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The Internet of Things (IoT) is a network of physical objects that can share electronic information when gathered together. They include sensors that have the ability to track information about the human body or industrial machines that transmit the production process data to the nearby sensors.

The IoT is all over and is used in smart homes and even retail. It also plays a crucial role in healthcare. The IoT in healthcare has multiple applications and has even been given a new name Medical IoT or Healthcare IoT.

These devices can help reduce treatment costs, improve patient care, and make treatments more effective. This is especially necessary now because healthcare services are costly. The number of chronic diseases is increasing, and the global population is aging.

Over the recent years, the devices that are IoT enabled have improved and made remote patient monitoring possible. Physicians have been empowered to monitor and keep their patients safe and healthy remotely.

One of the most obvious benefits of using remote IoT devices to monitor patients remotely is to decrease hospital length. By sending a continuous flow of data about a patient’s condition, treatment can be adjusted more easily, leading to better treatment outcomes.

How to acquire and deal with an expanding flow of medical data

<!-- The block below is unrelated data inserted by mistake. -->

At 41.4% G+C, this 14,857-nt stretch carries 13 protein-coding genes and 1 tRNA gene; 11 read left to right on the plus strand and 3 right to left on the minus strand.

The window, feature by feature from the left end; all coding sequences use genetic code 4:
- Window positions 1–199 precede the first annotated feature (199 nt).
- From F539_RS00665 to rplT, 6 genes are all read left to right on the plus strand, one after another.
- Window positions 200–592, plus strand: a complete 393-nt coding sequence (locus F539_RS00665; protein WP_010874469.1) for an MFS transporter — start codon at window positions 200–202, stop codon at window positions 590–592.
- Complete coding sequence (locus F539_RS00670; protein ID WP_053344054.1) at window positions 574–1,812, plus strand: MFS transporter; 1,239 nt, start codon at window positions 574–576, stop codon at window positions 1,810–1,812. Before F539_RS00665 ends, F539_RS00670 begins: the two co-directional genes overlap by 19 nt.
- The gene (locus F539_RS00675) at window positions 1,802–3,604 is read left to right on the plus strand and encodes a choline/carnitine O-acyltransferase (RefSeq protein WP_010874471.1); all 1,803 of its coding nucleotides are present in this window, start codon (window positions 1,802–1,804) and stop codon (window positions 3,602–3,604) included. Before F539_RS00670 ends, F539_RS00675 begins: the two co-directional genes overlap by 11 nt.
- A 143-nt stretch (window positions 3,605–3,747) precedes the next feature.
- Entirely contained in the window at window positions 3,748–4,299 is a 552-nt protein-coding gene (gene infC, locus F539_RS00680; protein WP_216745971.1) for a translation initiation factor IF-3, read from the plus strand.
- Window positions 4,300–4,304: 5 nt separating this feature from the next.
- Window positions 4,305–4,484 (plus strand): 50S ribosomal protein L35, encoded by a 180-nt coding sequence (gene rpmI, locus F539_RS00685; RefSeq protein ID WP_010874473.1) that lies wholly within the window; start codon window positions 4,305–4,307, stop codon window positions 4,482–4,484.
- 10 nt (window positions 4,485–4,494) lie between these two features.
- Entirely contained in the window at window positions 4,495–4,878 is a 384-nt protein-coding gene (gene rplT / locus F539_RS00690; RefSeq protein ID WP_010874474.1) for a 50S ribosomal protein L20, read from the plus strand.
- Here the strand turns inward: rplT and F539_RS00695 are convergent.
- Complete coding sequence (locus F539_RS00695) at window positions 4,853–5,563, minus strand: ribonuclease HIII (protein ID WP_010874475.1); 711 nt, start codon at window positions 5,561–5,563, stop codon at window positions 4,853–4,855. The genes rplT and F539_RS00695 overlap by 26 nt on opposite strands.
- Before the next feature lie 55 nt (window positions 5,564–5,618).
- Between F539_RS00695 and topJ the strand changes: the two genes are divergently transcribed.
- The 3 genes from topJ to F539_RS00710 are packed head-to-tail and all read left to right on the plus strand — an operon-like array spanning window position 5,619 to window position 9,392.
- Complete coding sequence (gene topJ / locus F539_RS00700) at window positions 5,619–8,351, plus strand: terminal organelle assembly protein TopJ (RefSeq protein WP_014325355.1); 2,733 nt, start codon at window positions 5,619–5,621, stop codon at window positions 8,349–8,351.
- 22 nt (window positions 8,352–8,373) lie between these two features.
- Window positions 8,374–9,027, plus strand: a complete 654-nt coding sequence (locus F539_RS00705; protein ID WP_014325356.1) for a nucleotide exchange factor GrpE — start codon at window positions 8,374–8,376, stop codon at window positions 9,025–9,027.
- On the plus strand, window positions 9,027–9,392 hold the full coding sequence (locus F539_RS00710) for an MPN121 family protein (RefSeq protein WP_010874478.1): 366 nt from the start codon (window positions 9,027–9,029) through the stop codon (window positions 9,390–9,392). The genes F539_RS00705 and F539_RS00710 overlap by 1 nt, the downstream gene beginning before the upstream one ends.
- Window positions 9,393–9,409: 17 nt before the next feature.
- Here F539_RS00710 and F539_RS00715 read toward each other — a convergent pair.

The rapid increase in products that are linked to healthcare is creating a lot of opportunities for improvement. The vast amount of data produced by these connected devices has the ability to bring about a lot of changes to healthcare, including new treatments when combining big data and Artificial Intelligence.

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There is a four-step architecture involved with any IoT system. All the steps are interconnected so that all the data is collected and processed at one step, and it provides more value for the next step. The connected values in all the different stages bring about intuition and provide strong business prospects.

  • The first stage of the process is all about the deployment of connected devices, including camera systems, monitors, sensors, actuators, or detectors. These are devices that are in charge of collecting data.
  • The second stage involves the conversion of analog data to digital form. This is because all the data that’s provided by the sensors is usually not in digital form. Therefore, it must be aggregated and converted.
  • The next step is to move the aggregated data to a cloud or data center. Amazon HealthLake is the perfect example of such a data repository. After being aggregated, it has to be pre-processed and standardized, then moved to the cloud.